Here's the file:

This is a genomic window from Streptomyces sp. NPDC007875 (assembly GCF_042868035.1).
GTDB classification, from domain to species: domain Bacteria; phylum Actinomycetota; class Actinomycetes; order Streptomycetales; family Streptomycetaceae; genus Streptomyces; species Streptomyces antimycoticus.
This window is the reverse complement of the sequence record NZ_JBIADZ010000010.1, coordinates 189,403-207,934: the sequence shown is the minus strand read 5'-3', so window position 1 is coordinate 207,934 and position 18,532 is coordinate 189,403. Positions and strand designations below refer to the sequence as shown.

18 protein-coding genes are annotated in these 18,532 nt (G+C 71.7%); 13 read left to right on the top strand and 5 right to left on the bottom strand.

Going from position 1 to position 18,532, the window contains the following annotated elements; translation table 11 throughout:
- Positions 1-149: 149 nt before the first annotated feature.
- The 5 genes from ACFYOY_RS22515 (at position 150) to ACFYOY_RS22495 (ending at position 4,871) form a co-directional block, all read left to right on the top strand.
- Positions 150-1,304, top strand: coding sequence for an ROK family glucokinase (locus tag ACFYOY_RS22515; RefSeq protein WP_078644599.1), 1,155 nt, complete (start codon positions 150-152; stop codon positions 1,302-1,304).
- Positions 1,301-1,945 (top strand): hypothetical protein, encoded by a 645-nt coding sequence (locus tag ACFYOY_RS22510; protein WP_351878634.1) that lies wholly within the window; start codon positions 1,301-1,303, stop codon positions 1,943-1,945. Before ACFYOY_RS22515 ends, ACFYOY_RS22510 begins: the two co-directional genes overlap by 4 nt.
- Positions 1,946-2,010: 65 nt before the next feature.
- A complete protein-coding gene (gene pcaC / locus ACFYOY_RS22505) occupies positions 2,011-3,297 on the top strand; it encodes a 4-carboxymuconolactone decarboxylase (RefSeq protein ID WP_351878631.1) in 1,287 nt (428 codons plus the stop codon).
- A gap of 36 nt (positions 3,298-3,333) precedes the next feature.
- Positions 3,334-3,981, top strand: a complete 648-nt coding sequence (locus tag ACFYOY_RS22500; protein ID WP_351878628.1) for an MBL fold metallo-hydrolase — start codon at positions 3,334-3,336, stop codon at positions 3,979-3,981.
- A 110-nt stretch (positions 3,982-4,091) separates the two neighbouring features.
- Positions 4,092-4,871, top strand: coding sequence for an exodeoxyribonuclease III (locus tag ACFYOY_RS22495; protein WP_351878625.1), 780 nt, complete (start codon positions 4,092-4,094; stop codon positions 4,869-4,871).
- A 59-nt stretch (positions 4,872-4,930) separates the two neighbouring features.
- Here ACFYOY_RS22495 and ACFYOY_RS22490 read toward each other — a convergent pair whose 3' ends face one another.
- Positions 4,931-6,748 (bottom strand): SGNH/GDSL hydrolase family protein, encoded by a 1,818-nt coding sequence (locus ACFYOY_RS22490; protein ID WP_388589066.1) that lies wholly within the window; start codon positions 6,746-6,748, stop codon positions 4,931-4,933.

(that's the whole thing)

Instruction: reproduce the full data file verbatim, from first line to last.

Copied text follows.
This is a genomic window from Streptomyces sp. NPDC007875 (assembly GCF_042868035.1).
GTDB classification, from domain to species: domain Bacteria; phylum Actinomycetota; class Actinomycetes; order Streptomycetales; family Streptomycetaceae; genus Streptomyces; species Streptomyces antimycoticus.
This window is the reverse complement of the sequence record NZ_JBIADZ010000010.1, coordinates 189,403-207,934: the sequence shown is the minus strand read 5'-3', so window position 1 is coordinate 207,934 and position 18,532 is coordinate 189,403. Positions and strand designations below refer to the sequence as shown.

18 protein-coding genes are annotated in these 18,532 nt (G+C 71.7%); 13 read left to right on the top strand and 5 right to left on the bottom strand.

Going from position 1 to position 18,532, the window contains the following annotated elements; translation table 11 throughout:
- Positions 1-149: 149 nt before the first annotated feature.
- The 5 genes from ACFYOY_RS22515 (at position 150) to ACFYOY_RS22495 (ending at position 4,871) form a co-directional block, all read left to right on the top strand.
- Positions 150-1,304, top strand: coding sequence for an ROK family glucokinase (locus tag ACFYOY_RS22515; RefSeq protein WP_078644599.1), 1,155 nt, complete (start codon positions 150-152; stop codon positions 1,302-1,304).
- Positions 1,301-1,945 (top strand): hypothetical protein, encoded by a 645-nt coding sequence (locus tag ACFYOY_RS22510; protein WP_351878634.1) that lies wholly within the window; start codon positions 1,301-1,303, stop codon positions 1,943-1,945. Before ACFYOY_RS22515 ends, ACFYOY_RS22510 begins: the two co-directional genes overlap by 4 nt.
- Positions 1,946-2,010: 65 nt before the next feature.
- A complete protein-coding gene (gene pcaC / locus ACFYOY_RS22505) occupies positions 2,011-3,297 on the top strand; it encodes a 4-carboxymuconolactone decarboxylase (RefSeq protein ID WP_351878631.1) in 1,287 nt (428 codons plus the stop codon).
- A gap of 36 nt (positions 3,298-3,333) precedes the next feature.
- Positions 3,334-3,981, top strand: a complete 648-nt coding sequence (locus tag ACFYOY_RS22500; protein ID WP_351878628.1) for an MBL fold metallo-hydrolase — start codon at positions 3,334-3,336, stop codon at positions 3,979-3,981.
- A 110-nt stretch (positions 3,982-4,091) separates the two neighbouring features.
- Positions 4,092-4,871, top strand: coding sequence for an exodeoxyribonuclease III (locus tag ACFYOY_RS22495; protein WP_351878625.1), 780 nt, complete (start codon positions 4,092-4,094; stop codon positions 4,869-4,871).
- A 59-nt stretch (positions 4,872-4,930) separates the two neighbouring features.
- Here ACFYOY_RS22495 and ACFYOY_RS22490 read toward each other — a convergent pair whose 3' ends face one another.
- Positions 4,931-6,748 (bottom strand): SGNH/GDSL hydrolase family protein, encoded by a 1,818-nt coding sequence (locus ACFYOY_RS22490; protein ID WP_388589066.1) that lies wholly within the window; start codon positions 6,746-6,748, stop codon positions 4,931-4,933.